2.5.10 Today public exposure limits for telecommunications are based on the presumption that heating of tissue (for RF) or induced electric currents in the body (for extremely low frequency electromagnetic fields ELF) are the only concerns when living organisms are exposed to RF. These exposures can create tissue heating that is well known to be harmful in even very short-term doses. Bio effects and some adverse health effects occur at far lower levels of RF and ELF exposure where no heating (or induced currents) occurs at all; some effects are shown to occur at several hundred thousand times below the existing public safety limits where heating is an impossibility. Effects occur at non-thermal or low-intensity exposure levels thousands of times below the levels that federal agencies say should keep the public safe. For example, very low-level ELF and RF exposures can cause cells to produce stress proteins, meaning that the cell recognizes ELF and RF exposures as harmful. This is another important way in which scientists have documented that ELF and RF exposures can be harmful, and it happens at levels far below the existing public safety standards. Many new devices operating with wireless technologies are exempt from any regulatory standards. The existing standards have been proven to be inadequate to control against harm from low-intensity, chronic exposures, based on any reasonable, independent assessment of the scientific literature. It means that an entirely new basis (a biological basis) for new exposure standards is needed. New standards need to take into account what we have learned about the effects of ELF and RF, all non-ionizing electromagnetic radiation, to design new limits based on biologically demonstrated effects that are important to proper biological function in living organisms.

The current situation

3.1 EHS has no clear diagnostic criteria and there is no scientific basis to link EHS symptoms to EMF exposure. Further, EHS is not a medical diagnosis, nor is it clear that it represents a single medical problem.

Physicians: Treatment of affected individuals should focus on the health symptoms and the clinical picture, and not on the person’s perceived need for reducing or eliminating EMF in the workplace or home. This requires:

  • A medical evaluation to identify and treat any specific conditions that may be responsible for the symptoms,
  • A psychological evaluation to identify alternative psychiatric/ psychological conditions that may be responsible for the symptoms,
  • An assessment of the workplace and home for factors that might contribute to the presented symptoms, reduction of stress and other improvements in the work situation might be appropriate.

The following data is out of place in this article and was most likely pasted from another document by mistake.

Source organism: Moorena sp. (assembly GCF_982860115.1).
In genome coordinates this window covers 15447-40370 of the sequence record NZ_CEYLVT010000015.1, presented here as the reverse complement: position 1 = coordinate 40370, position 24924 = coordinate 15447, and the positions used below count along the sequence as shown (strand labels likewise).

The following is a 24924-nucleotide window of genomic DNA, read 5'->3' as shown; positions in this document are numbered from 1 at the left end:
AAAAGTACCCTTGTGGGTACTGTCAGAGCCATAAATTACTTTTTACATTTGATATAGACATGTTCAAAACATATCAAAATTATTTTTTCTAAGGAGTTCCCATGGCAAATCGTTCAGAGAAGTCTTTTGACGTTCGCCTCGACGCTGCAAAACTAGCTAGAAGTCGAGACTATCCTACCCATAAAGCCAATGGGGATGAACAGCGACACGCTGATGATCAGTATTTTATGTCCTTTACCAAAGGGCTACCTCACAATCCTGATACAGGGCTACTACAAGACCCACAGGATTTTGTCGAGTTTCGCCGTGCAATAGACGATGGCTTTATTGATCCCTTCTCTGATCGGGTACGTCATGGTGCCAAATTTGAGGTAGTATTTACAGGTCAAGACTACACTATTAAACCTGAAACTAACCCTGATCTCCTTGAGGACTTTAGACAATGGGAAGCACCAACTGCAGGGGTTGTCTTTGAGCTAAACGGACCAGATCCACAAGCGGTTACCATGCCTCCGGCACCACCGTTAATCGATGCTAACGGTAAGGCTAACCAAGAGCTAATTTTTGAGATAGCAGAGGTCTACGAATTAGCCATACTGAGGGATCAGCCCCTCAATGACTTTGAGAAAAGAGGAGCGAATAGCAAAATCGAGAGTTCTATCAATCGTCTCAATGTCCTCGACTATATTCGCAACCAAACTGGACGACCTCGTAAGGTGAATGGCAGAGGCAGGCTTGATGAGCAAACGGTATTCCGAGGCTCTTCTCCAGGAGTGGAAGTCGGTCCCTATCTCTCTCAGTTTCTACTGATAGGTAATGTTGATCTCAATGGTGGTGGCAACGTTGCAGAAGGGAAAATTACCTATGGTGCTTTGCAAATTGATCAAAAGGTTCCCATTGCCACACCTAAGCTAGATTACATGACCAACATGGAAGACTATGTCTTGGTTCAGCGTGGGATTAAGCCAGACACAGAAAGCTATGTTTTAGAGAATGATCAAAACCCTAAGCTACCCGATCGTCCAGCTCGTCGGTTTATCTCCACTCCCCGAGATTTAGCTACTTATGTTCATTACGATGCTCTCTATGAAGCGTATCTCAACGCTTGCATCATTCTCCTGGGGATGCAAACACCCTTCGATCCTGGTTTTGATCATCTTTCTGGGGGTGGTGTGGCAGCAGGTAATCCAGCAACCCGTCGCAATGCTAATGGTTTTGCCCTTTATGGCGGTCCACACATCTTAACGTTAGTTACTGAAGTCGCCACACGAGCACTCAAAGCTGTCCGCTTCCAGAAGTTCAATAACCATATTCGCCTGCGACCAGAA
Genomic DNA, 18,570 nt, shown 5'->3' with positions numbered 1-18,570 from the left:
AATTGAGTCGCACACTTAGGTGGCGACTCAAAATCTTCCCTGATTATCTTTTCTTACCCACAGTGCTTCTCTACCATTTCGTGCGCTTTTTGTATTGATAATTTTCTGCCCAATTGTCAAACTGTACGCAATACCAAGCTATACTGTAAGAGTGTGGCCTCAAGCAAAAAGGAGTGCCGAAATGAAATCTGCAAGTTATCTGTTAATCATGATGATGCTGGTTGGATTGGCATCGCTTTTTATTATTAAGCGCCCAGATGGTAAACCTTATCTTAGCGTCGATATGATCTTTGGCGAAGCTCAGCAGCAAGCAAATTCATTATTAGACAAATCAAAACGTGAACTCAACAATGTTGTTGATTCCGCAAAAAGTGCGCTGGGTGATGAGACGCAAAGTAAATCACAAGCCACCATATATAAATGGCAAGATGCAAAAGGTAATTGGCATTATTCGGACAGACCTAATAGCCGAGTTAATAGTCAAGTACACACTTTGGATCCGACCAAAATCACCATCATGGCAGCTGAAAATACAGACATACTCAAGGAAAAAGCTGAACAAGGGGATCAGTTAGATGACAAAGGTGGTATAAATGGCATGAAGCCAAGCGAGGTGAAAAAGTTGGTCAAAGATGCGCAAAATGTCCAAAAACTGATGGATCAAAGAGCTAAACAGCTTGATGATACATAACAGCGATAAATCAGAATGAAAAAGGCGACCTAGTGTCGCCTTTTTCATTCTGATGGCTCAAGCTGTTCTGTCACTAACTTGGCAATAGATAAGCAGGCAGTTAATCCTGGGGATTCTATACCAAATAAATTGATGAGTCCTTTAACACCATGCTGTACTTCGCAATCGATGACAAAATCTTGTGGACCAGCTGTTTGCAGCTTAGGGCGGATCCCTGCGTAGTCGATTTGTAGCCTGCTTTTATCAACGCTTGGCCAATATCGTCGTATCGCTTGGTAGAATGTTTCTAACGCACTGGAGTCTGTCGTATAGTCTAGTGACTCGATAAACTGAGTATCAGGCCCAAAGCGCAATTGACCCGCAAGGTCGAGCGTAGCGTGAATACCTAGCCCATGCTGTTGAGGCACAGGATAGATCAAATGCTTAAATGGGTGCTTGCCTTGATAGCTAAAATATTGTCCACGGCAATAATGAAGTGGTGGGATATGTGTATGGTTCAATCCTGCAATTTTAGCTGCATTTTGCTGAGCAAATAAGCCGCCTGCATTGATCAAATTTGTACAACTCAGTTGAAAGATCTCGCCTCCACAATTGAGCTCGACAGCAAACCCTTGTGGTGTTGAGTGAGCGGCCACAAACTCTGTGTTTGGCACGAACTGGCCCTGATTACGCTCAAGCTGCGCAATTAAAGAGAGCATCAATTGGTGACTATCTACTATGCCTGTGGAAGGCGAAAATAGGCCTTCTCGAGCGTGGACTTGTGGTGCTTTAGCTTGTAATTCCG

3.1.1 For EHS individuals with long lasting symptoms and severe handicaps, therapy should be directed principally at reducing symptoms and functional handicaps. This should be done in close co-operation with a qualified medical specialist (to address the medical and psychological aspects of the symptoms) and a hygienist (to identify and, if necessary, control factors in the environment that are known to have adverse health effects of relevance to the patient).

Treatment should aim to establish an effective physician-patient relationship, help develop strategies for coping with the situation and encourage patients to return to work and lead a normal social life.

EHS individuals: Apart from treatment by professionals, self help groups can be a valuable resource for the EHS individual.

3.2 Nordic approach

3.2.1  This is an extract from the Nordic co-operative project called “The Nordic Adaptation of Classification of Occupationally Related Disorders (diseases and symptoms) to ICD-10”, financed by the Nordic Council of Ministers (Nordisk Ministerråd) and completed 1996 to 2000.

3.2.2  The aim of the project was to provide a “Nordic list of occupational disorders” with advice on how to code them in accordance with the WHO International Statistical Classification of Diseases and Related Health Problems (ICD) version 10.

3.2.3 Disorders caused by occupational exposure and for some groups of not well- specified conditions, which in the Nordic countries are claimed, but not yet proven, to be caused by occupational exposures.

R68.- Other general symptoms and signs

R68.8 Other specified general symptoms and signs

(Suggested/recommended for multisymptomatic “idiopathic/environmental intolerance” (IEI), including “multiple chemical sensitivity” (MCS); “electromagnetic intolerance” (“el-allergy”) etc. if the patient has not one major symptom which should preferably be coded)

3.3 Spanish case

3.3.1  In September 2011 Social Court 24 of Madrid, declared a university professor, who suffered chronicle fatigue syndrome and electromagnetic and environmental hyper-sensitivity, as permanently incapacitated.

3.3.2  The court verdict is unique on this aspect and it will set a precedent for future pathologies related to the hyper-sensitivity to these specific types of waves. This verdict was dictated last May 23 and granted to the professor 100% of his basic salary, which was 1640, 80 Euros.

3.3.3  The social security incapacity valuation team (E.V.I.), recognised as a valid clinic diagnostic of the patient: chronicle fatigue syndrome, celiac disease, fibromyalgia and the electromagnetic and environmental hyper-sensitivity syndrome.